Monday, December 15, 2008

Sayonara Arena Football 

At least for 2009. As posted in the comments, here is the story.

My take (as I've said before): investments in new forms of commercial sport will see both fan interest and financial backing dry up, until some sense of order returns to our balance sheets.

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Monday, November 17, 2008

Active bidding for BCS TV rights 

The story is pitched as "first major sports event goes to cable," but for me the real information is in the size of the bids:
On Monday afternoon, current rights-holder Fox Sports notified the BCS Group that it wouldn't match an offer from ESPN for a rights package that will begin in 2011. Fox Sports is in the middle of a four-year deal for the BCS Championship as well as the Orange Bowl, Sugar Bowl and Fiesta Bowl.

ESPN had offered $500 million for four years, compared to Fox Sports' $400 million. Even Fox's offer is still up compared to the current rights deal, which pays $330 million.
That's a 51.5% increase folks. Perhaps it's a sign that we'll avoid economic armageddon after all.

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Sunday, November 16, 2008

Olympic bailouts 

The developers who are Vancouver's partners in the 2010 Winter Games reportedly have ... financial issues. UBC's Professor Somerville sums up the implications nicely, I think: "We’re looking at a very real potential here for some levels of government to pony up more money. The alternative would be the Olympic tent city." The bailout business continues to boom.

Meanwhile, the cost of the 2012 games in London has escalated from £3.4 billion when they were awarded the bid to £10.3 billion at present. Private financing has gone the other direction however, and half of the government's £1 billion contingency fund has already been tapped.

Financial headaches are doubtless behind this statement from Olympic Minister Tessa Jowell last week: "Had we known what we know now, would we have bid for the Olympics? Almost certainly not." Jowell has since "clarified" her statement, going Keynesian and all that. I'm sure the British people are as happy as a hog in a wallow over the obligation to spend lavishly on Olympic infrastructure.

One thing that both the Vancouver and London plans have in common is "legacy development." More specifically, the idea seems to be to avoid building the proverbial white elephants, and instead leave behind assets that have value to private developers. This is an intriguing possibility, but it could be very, very expensive in the end.

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Thursday, November 06, 2008

Hockey in the Great Depression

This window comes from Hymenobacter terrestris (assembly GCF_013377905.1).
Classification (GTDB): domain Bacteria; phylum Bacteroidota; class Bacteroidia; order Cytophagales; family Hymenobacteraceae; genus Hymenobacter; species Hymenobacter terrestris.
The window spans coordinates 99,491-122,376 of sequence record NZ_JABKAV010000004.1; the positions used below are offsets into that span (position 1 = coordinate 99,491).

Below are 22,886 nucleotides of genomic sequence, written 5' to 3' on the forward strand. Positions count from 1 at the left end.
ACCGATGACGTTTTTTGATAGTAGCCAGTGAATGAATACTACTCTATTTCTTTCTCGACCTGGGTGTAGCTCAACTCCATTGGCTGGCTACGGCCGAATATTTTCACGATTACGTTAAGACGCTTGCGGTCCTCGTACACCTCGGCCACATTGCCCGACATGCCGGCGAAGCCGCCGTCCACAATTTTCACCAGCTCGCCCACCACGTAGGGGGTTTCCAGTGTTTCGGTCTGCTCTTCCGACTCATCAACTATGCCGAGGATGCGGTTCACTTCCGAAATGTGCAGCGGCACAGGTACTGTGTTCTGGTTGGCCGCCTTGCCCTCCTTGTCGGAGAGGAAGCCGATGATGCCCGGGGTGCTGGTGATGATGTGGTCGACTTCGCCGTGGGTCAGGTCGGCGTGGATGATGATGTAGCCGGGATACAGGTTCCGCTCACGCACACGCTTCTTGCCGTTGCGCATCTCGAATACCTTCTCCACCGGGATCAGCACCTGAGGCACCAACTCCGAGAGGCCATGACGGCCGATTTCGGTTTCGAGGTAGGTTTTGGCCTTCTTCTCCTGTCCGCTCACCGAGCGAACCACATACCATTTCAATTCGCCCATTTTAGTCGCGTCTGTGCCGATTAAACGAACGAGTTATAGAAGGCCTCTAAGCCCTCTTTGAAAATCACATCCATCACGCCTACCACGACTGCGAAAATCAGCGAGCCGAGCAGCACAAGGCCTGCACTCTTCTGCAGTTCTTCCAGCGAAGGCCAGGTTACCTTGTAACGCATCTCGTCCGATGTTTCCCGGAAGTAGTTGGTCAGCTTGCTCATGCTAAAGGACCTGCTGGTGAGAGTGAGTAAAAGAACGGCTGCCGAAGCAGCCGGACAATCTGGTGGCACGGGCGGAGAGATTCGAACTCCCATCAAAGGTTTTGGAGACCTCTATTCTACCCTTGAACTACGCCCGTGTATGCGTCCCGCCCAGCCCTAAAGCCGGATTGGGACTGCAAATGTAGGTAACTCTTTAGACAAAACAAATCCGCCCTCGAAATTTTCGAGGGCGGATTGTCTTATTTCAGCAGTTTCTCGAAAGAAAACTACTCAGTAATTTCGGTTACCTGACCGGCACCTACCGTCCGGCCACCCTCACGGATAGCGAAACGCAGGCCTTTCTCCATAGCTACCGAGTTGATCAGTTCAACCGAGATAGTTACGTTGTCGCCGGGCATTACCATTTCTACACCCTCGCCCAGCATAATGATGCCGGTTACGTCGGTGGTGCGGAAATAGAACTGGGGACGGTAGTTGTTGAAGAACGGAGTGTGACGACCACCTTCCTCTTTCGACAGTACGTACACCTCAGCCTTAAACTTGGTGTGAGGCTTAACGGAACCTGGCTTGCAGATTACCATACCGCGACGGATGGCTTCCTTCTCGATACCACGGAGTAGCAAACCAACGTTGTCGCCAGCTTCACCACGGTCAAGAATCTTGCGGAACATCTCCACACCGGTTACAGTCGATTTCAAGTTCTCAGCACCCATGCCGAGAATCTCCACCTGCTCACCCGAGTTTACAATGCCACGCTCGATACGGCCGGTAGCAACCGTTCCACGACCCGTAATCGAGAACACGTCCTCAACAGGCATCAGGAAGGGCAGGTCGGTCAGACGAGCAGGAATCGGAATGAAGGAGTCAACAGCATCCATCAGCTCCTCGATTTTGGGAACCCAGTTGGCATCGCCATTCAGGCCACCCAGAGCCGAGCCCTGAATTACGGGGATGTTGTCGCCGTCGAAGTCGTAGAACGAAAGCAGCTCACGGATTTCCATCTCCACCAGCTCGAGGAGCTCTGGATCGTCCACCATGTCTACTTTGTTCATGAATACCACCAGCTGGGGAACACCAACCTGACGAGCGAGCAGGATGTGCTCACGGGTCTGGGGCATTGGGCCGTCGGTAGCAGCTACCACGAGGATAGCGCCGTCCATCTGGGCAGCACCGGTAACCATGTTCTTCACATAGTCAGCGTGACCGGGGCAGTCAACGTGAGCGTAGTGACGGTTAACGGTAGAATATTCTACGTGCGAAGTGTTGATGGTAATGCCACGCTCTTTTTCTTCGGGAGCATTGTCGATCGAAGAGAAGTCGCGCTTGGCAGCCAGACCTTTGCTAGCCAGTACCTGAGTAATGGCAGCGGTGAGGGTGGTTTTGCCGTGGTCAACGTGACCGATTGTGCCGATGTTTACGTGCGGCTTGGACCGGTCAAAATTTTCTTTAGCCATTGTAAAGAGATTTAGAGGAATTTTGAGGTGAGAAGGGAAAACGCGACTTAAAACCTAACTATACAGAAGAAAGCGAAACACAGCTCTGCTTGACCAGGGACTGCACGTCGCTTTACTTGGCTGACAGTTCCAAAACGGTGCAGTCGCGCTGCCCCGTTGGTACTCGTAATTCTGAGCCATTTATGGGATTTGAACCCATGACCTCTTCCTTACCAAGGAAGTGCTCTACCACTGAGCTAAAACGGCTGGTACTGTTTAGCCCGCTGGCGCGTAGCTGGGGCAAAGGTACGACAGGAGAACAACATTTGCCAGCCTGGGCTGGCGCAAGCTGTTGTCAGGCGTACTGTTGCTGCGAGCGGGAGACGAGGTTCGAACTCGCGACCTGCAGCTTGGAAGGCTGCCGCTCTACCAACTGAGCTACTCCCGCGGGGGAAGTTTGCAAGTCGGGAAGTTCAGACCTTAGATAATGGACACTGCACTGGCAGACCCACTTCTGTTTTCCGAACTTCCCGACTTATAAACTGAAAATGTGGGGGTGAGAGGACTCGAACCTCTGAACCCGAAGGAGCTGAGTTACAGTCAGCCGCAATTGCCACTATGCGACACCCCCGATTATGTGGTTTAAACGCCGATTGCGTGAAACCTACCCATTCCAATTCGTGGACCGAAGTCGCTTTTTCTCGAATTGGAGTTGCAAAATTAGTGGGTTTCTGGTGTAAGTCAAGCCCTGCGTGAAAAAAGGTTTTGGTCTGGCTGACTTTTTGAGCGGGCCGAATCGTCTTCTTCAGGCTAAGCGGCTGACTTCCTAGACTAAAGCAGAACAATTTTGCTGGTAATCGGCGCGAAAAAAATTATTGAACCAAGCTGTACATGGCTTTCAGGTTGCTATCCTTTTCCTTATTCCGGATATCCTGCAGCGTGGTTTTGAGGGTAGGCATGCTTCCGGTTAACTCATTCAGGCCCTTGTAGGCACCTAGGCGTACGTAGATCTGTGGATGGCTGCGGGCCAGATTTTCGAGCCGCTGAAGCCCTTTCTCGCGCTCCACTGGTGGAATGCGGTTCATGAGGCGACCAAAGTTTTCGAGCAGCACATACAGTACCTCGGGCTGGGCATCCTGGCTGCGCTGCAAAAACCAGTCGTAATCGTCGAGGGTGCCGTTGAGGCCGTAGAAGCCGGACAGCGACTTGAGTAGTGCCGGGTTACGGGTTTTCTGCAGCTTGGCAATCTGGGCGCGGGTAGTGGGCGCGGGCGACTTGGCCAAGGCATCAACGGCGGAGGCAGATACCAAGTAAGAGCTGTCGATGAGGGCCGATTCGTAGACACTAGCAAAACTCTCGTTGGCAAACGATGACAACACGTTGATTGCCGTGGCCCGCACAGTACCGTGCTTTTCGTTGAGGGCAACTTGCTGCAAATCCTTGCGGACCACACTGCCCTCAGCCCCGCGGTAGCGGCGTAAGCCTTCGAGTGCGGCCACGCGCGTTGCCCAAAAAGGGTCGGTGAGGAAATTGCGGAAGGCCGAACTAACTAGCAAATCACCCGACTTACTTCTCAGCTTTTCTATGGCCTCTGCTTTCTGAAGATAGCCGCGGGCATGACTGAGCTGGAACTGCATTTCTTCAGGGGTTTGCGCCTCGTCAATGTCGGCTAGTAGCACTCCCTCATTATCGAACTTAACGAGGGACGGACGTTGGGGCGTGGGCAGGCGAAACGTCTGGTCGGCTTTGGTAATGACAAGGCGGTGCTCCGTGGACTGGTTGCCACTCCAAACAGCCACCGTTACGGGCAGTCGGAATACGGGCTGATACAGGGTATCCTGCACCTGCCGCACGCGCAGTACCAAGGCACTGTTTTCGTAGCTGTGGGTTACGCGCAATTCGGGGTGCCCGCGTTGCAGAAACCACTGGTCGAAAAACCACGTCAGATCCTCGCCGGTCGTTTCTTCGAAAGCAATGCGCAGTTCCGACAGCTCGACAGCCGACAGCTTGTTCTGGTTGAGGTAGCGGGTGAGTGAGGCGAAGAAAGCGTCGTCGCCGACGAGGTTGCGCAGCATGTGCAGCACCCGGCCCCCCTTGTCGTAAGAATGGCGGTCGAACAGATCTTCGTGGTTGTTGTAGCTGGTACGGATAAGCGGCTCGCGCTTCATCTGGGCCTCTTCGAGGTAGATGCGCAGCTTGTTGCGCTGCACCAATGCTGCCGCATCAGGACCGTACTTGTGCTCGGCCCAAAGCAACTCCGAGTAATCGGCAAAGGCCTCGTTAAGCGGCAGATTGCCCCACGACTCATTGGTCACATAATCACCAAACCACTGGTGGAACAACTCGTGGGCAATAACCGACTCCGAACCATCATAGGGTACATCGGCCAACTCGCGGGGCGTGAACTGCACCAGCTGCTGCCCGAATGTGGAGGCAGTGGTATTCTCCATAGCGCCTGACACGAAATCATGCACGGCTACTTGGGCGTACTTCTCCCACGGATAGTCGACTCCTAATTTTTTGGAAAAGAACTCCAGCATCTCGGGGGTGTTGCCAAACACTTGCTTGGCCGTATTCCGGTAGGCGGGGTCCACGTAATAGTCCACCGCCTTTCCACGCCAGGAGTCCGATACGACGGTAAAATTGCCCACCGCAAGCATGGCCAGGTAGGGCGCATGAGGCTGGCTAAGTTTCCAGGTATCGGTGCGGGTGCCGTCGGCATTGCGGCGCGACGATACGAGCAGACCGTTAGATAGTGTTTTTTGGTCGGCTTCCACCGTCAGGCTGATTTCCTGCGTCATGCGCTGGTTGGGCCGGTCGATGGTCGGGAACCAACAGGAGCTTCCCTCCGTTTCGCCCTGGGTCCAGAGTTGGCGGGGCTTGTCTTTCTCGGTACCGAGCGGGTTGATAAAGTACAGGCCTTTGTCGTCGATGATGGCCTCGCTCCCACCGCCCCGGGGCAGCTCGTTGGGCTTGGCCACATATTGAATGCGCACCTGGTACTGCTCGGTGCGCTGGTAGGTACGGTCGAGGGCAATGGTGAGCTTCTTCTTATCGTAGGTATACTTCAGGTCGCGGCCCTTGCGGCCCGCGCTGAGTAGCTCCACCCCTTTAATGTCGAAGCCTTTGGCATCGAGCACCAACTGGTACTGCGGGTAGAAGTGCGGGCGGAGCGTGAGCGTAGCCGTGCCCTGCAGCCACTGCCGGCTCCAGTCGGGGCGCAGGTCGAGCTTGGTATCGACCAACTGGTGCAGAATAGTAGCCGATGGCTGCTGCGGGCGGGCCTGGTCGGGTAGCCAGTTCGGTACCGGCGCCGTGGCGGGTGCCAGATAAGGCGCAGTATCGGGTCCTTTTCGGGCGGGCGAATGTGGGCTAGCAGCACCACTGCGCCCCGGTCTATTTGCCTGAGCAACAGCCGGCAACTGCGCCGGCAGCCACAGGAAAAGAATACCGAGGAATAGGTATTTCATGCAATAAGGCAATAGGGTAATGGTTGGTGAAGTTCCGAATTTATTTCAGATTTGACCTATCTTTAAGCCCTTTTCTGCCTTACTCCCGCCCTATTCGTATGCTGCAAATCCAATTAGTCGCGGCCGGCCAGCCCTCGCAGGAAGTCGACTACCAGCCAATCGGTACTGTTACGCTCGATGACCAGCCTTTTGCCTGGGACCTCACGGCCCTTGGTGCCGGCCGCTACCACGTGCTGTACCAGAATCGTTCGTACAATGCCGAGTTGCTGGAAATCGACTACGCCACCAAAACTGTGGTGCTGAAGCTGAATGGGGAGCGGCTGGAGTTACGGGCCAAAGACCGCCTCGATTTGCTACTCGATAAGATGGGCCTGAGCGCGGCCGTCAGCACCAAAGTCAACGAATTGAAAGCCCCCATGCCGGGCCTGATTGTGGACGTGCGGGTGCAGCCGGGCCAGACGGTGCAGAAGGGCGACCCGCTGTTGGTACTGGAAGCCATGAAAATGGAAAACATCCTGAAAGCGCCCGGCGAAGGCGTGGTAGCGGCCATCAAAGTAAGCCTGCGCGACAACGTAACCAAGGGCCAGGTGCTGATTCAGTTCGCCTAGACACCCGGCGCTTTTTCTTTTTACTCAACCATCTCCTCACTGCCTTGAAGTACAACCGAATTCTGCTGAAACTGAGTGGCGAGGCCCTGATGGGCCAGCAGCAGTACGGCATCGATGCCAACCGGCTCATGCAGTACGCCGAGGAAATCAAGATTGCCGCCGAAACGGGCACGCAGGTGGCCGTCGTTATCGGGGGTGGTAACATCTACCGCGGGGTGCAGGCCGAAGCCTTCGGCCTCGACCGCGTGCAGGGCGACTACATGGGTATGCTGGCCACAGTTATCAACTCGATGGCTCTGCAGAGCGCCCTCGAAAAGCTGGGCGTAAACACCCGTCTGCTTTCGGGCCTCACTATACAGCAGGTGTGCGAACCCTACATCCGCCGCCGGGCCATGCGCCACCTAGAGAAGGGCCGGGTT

Given all of the talk that sports are acyclical -- and indeed some pieces of evidence -- I found the following set of facts very interesting.
There's no question the NHL is now riding high, bolstered by increased co-operation among players and owners, which was cemented in the text of the CBA.

Revenues, profits, attendance and franchise values are all at record highs, says writer Kurt Badenhausen of Forbes business magazine, which issued its annual report on the NHL's economics last week.

The average value of an NHL team rose 10 per cent to $220 million US this year.

According to Forbes, the Toronto Maple Leafs are the league's most valuable franchise, worth $448 million US. The Montreal Canadiens are worth $334 million, while the Vancouver Canucks are at $236 million; the Ottawa Senators are at $207 million; the Calgary Flames are at $203 million and the Edmonton Oilers are valued at $175 million.

"Hockey is on a growth cycle in North America," says Oilers team president Patrick LaForge. "There's reason to be happy or excited about some of our larger markets."

It's worth nothing, however, that the NHL was also riding higher than ever in the 1920s before it faced its greatest contraction, when the league lost 40 per cent of its franchises in the period 1931 to 1942.

It's a widely held belief in the modern world of sports that professional leagues managed to thrive during the 1930s because folks needed an escape from the gloom and drudgery of their lives. While this was true of Major League Baseball, which lost not one franchise during the 1930s, it didn't work that way for the NHL.

In the mid-1920s, the NHL had moved from its small Canadian base of Toronto, Montreal, Ottawa and Hamilton to become an international league with new franchises in Boston, New York, Pittsburgh, Chicago and Detroit. It was a time of escalating franchise values. In 1920, an NHL franchise could be had for $5,000, but by 1926 the NHL decided that $50,000 was the new asking price, writes John Chi-Kit Wong, a University of Washington State sports business professor in The Lord of the Rinks: The Emergence of the NHL, 1875-1936.

In the years following the 1929 crash, four teams went into receivership: the Ottawa Senators, Pittsburgh Pirates, New York Americans and Detroit Red Wings. Only one of those teams, Detroit, found a new owner and survived.

One problem was that there was almost no revenue-sharing among NHL owners of that time. Teams got almost all of their revenue from game-day ticket sales, but just three per cent of the box office went to the visiting team.

...
Ottawa had to sell its top players. Its revenues dropped 36 per cent from 1927 to 1933. On average, NHL revenues dropped 31 per cent from 1929 to 1933, with the average box office take from an NHL game falling from $11,000 to $7,600.

In the end, Ottawa moved to St. Louis, while the failed Pittsburgh Pirates moved to Philadelphia, but the St. Louis Eagles and the Philadelphia Quakers survived only one year each.